AFONJA: I would opt for pembrolizumab and lenvatinib. It’s better tolerated than chemotherapy.2 If you give the patient carboplatin/paclitaxel again, now they have significantly worse neuropathy. Pembrolizumab/lenvatinib is very well tolerated if the dose of lenvatinib is restricted to 10 mg. We all have issues with high blood pressure.

HERZOG: Obviously molecular signature matters to some degree. Does lenvatinib and pembrolizumab work in patients who are MMR proficient? Yes, [it does].2 Then you think about efficacy, safety, prior therapy, as well as the adverse events.… Is anything else driving your decision?

GALLINSON: I went back to carboplatin/paclitaxel. I was recently advised to start a protocol to make sure you get a second carboplatin reaction. Are you premedicating them off protocol to reduce the likelihood of a carboplatin reaction after that second introduction?

HERZOG: We worry about it anytime they get more than 6 to 8 cycles…[but] we don’t do anything special. We just keep a close eye on it.

GALLINSON: In [trial] data we look at, you see [lower] incidence in the [African American] population; is that trial participation or different incidence?

HERZOG: There’s a slightly higher incidence rate in African American individuals, and interestingly, a higher number of high-risk tumors as well…and unfortunately, higher mortality.3 We think it is largely due to the more concerning biology of the tumor, but there are probably some social determinants of health that impact this as well. There are studies...they do very similarly, especially for adenocarcinomas, and there are other studies [where that is not the case].

But the fact is, we have an endometrial cancer epidemic in this country right now. When I started doing this, I think we were at 30,000 cases a year; [now] we’re at almost 65,000 cases a year of endometrial cancer.4 We predict by next year that the deaths from endometrial cancer will exceed those from ovarian cancer.… This is a group of patients you’re going to see more of, not less, and we are trying to figure out some of the inequalities in terms of outcomes, because that’s been a big story and endometrial cancer has been the poster child for that.

poll: nonmetastatic recurrence in endometrial cancer

No one took carboplatin/paclitaxel, and there is more support for lenvatinib/pembrolizumab. A lot of you would do radiation therapy.

CHATIWALA: If it was confined to the lymph nodes, [I would] do local therapy, and I picked that because I have a patient who has deficient MMR and had carboplatin/paclitaxel, then 2 years after that had 1 lung nodule that was metastatic. The thoracic surgeon removed it. Two years later, she had a lung nodule on the other side…so they removed it again. Now she’s disease-free still and…when it comes up I will deal with it. That’s why I picked local therapy.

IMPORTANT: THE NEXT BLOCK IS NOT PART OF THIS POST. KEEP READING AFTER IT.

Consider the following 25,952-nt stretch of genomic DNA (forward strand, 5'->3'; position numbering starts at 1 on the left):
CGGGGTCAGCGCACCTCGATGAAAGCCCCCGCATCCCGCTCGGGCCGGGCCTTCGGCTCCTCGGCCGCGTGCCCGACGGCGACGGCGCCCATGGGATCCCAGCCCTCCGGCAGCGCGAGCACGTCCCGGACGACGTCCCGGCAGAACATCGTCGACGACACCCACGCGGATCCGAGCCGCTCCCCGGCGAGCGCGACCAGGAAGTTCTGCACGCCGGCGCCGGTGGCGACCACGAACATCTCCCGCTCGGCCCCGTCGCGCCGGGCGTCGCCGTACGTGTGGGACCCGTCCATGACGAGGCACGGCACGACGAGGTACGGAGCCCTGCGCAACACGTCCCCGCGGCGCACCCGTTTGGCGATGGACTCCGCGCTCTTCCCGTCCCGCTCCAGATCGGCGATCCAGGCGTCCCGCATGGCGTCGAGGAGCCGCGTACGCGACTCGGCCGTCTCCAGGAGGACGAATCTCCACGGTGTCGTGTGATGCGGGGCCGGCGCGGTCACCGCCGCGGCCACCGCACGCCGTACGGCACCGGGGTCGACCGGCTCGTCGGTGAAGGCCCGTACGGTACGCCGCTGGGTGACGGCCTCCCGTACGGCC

AFONJA: Do you want to give some chemotherapy as a radiosensitizer?

VARMA: Yes, there was [an option] that did say pelvic radiation with chemotherapy.

HERZOG: A couple of you chose whole pelvic radiotherapy by itself [or] whole pelvic radiotherapy with chemotherapy. What are you thinking with pembrolizumab? Is pembrolizumab likely to work by itself in a patient with MMR-proficient recurrent disease?

VARMA: Yes, it could work [if] the patient is not a candidate for radiation or aggressive [therapy].

HERZOG: I would probably go with lenvatinib/pembrolizumab, and if it’s locally confined and you could get it with radiation, that would be a consideration as well.


  • What data most impress you from Study 309/ KEYNOTE-775 (NCT03517449)?
  • Which patients would best be served by this regimen?
  • Have you prescribed lenvatinib in the treatment of endometrial cancer or other malignancies?
  • At what dose do you typically initiate lenvatinib?

HERZOG: What data most impress you in terms of efficacy and safety?

MALIK: Efficacy is much better, with 30% to 40% objective responses [From the Data2].

from the data: KEYNOTE 775 lenvatinib plus pembrolizumab

HERZOG: [Better] than the chemotherapy, OK. Several of you have used it, so [in terms of] safety you’ve known it in your own hands.

AFONJA: I have 2 patients who presented in the [emergency department] with questionable transient ischemic attack.

HERZOG: Yes, you have to keep that blood pressure under control.

AFONJA: I reduced the dose [of lenvatinib] around 50% and it was well tolerated.

GALLINSON: [My patient] has bad osteoarthritis and the arthralgias are [a concern].

MALIK: In renal cell carcinoma, there is a [lower] dose, which is supposed to be [less] effective;5 does that translate [here]?

HERZOG: That’s always been the concern. Is there a threshold dose? I’ve seen oncologists use it at the extreme lowest doses and they swear they’ve had responses, but I don’t know. It’s usually in combination in our [setting]. I don’t know whether…lenvatinib at that low dose contributed to efficacy or not. What do you do in terms of starting dose? The study was conducted at 20 mg.

AFONJA: I start out at 10 mg.

HERZOG: Then do you dose escalate if they’re doing well?

AFONJA: If it’s well tolerated I try to go to [14 mg].

HERZOG: It’s 10-mg and 4-mg tablets, so you can go to 14 mg, or you can go to 18 mg, or you can drop down lower.

GALLINSON: I went from 14 mg to 10 mg in my patient with arthralgia. She’s 9 months on treatment and she’s on 4 mg, and I don’t know whether she will let me go back up. She responded [initially] and has stable disease at 9 months.

HERZOG: I’ve heard a lot of stories like that where patients have gone to even the lowest dose and they’ve still had efficacy, but is it because of the [lenvatinib] or [the pembrolizumab]? We don’t know, but it’s interesting.